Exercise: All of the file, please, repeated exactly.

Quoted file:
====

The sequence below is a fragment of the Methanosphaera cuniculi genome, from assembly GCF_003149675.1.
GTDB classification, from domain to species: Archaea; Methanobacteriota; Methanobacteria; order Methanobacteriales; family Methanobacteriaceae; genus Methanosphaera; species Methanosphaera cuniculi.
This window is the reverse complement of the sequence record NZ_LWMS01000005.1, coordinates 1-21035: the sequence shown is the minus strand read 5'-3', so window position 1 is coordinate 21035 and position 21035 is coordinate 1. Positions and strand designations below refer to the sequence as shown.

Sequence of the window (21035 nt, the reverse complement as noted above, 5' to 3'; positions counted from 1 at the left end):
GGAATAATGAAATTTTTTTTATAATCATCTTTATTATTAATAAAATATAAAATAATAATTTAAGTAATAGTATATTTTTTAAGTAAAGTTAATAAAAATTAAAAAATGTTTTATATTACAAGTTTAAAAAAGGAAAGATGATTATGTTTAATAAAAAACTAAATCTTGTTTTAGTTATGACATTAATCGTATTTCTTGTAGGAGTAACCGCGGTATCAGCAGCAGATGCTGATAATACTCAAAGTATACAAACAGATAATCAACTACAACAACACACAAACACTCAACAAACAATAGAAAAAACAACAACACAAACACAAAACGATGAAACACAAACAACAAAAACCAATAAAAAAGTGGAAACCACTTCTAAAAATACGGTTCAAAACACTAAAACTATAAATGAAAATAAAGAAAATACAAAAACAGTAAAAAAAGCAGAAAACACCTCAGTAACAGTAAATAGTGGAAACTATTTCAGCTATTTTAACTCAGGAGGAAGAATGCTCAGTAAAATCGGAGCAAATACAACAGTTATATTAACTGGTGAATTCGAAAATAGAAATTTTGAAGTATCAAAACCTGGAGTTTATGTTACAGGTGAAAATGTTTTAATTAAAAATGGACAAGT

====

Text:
The sequence below is a fragment of the Methanosphaera cuniculi genome, from assembly GCF_003149675.1.
GTDB classification, from domain to species: Archaea; Methanobacteriota; Methanobacteria; order Methanobacteriales; family Methanobacteriaceae; genus Methanosphaera; species Methanosphaera cuniculi.
This window is the reverse complement of the sequence record NZ_LWMS01000005.1, coordinates 1-21035: the sequence shown is the minus strand read 5'-3', so window position 1 is coordinate 21035 and position 21035 is coordinate 1. Positions and strand designations below refer to the sequence as shown.

Sequence of the window (21035 nt, the reverse complement as noted above, 5' to 3'; positions counted from 1 at the left end):
GGAATAATGAAATTTTTTTTATAATCATCTTTATTATTAATAAAATATAAAATAATAATTTAAGTAATAGTATATTTTTTAAGTAAAGTTAATAAAAATTAAAAAATGTTTTATATTACAAGTTTAAAAAAGGAAAGATGATTATGTTTAATAAAAAACTAAATCTTGTTTTAGTTATGACATTAATCGTATTTCTTGTAGGAGTAACCGCGGTATCAGCAGCAGATGCTGATAATACTCAAAGTATACAAACAGATAATCAACTACAACAACACACAAACACTCAACAAACAATAGAAAAAACAACAACACAAACACAAAACGATGAAACACAAACAACAAAAACCAATAAAAAAGTGGAAACCACTTCTAAAAATACGGTTCAAAACACTAAAACTATAAATGAAAATAAAGAAAATACAAAAACAGTAAAAAAAGCAGAAAACACCTCAGTAACAGTAAATAGTGGAAACTATTTCAGCTATTTTAACTCAGGAGGAAGAATGCTCAGTAAAATCGGAGCAAATACAACAGTTATATTAACTGGTGAATTCGAAAATAGAAATTTTGAAGTATCAAAACCTGGAGTTTATGTTACAGGTGAAAATGTTTTAATTAAAAATGGACAAGT